Fed nudges savings rates higher

Cash getting a little less trashy

Jun 23, 2017 @ 3:40 pm

By John Waggoner

Cash is starting to get a bit less trashy.

The Federal Reserve nudged short-term interest rates on June 14, and rates on short-term savings vehicles have started to reach levels that are almost compelling.

The Fed raised its target level for fed funds to 1% to 1.25%, a 0.25% increase. Not surprisingly, the prime rate jumped almost immediately to 4.25% from 4%.

Some banks are now offering CDs with yields as high as 2.35%, according to Bankrate.com. Synchrony Bank, for example, now offers a five-year CD yielding 2.35% with a minimum of $25,000. Early withdrawals can result in up to 12 months' interest on the amount withdrawn.

Other banks hitting the 2.35% mark include Ally Bank and Goldman Sachs Bank.

While no one is going to get rich on 2.35%, it's more than inflation, currently 1.9%, and more than investors would earn on a 10-year Treasury note. (To be fair, T-note interest is exempt from state income taxes). Those rates are also higher than the dividend yield on the Standard & Poor's 500 stock index.

Other savings rates have risen as well. Average money market fund yields rose to 0.57% on June 20 from 0.47%, according to iMoneyNet. That's not much. But several large institutional money funds, such as Dreyfus Cash Management Institutional (DICXX) and Western Asset Institutional Cash Reserves (CARXX), now yield 1.12%. The top-yielding institutional money market fund, Morgan Stanley Institutional (MPUXX), yields 1.13%, according to Money Fund Intelligence.

Bank money market accounts remain competitive with money market funds. Goldman Sachs offers a money market account yielding 1.2%, and BankDirect offers one yielding 1.16%.

0
Comments

What do you think?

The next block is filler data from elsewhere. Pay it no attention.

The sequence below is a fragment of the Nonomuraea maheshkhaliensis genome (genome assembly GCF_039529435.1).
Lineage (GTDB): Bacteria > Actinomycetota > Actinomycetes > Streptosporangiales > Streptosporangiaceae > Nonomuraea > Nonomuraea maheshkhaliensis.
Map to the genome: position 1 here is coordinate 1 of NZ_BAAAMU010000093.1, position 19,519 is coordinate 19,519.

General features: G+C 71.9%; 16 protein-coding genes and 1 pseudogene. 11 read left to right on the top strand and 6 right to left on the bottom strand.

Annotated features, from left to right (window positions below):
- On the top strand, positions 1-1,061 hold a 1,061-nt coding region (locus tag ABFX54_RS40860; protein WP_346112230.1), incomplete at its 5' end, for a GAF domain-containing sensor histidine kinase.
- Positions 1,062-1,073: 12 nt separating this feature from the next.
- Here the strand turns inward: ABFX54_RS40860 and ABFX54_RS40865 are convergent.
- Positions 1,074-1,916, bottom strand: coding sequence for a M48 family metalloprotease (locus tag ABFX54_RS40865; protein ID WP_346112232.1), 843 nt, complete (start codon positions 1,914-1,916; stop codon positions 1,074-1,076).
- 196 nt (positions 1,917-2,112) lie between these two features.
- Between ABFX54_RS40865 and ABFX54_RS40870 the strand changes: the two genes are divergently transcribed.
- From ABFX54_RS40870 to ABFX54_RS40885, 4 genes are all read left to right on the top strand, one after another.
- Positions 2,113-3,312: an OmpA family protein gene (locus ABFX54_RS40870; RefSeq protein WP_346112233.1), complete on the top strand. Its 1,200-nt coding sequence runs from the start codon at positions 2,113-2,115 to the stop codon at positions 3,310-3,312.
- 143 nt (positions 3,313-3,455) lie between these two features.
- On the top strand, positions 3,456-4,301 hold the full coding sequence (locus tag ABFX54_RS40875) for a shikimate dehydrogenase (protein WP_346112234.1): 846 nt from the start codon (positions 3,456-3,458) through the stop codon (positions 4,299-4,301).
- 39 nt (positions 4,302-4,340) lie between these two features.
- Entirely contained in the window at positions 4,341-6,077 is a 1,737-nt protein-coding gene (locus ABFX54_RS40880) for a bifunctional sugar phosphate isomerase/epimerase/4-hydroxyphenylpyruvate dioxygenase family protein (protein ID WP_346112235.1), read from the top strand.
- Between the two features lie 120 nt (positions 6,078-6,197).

View comments

Recommended for you

Sponsored financial news

Featured video

INTV

When can advisers expect an SEC fiduciary rule proposal and other regs this year?

Managing editor Christina Nelson and senior reporter Mark Schoeff Jr. discuss regulations of consequence to financial advisers in 2018, and their likely timing.

Recommended Video

Path to growth

Latest news & opinion

Cutting through the red tape of adviser regulation is tricky

Don't expect a simple rollback of rules under the Trump administration in 2018 — instead, regulators are on pace to bolster financial adviser oversight.

State measures to prevent elder financial abuse gaining steam

A growing number of states are looking to pass rules preventing exploitation of seniors.

Morgan Stanley reports a loss of advisers after exiting the protocol for broker recruiting

The firm said it lost 47 brokers in the fourth quarter, the most in any quarter of 2017.

Morgan Stanley's wealth management fees climb to all-time high

Improvement reflect firm's shift of more clients into fee-based accounts priced on asset levels, which boosts results as markets rise.

Legislation would make it harder for investors to sue mutual funds over high fees

A plaintiff would have to state in their initial complaint why fiduciary duty was breached, and then prove the violation with 'clear and convincing evidence.'

X

Hi! Glad you're here and we hope you like all the great work we do here at InvestmentNews. But what we do is expensive and is funded in part by our sponsors. So won't you show our sponsors a little love by whitelisting investmentnews.com? It'll help us continue to serve you.

Yes, show me how to whitelist investmentnews.com

Ad blocker detected. Please whitelist us or give premium a try.

X

Subscribe and Save 60%

Premium Access
Print + Digital

Learn more
Subscribe to Print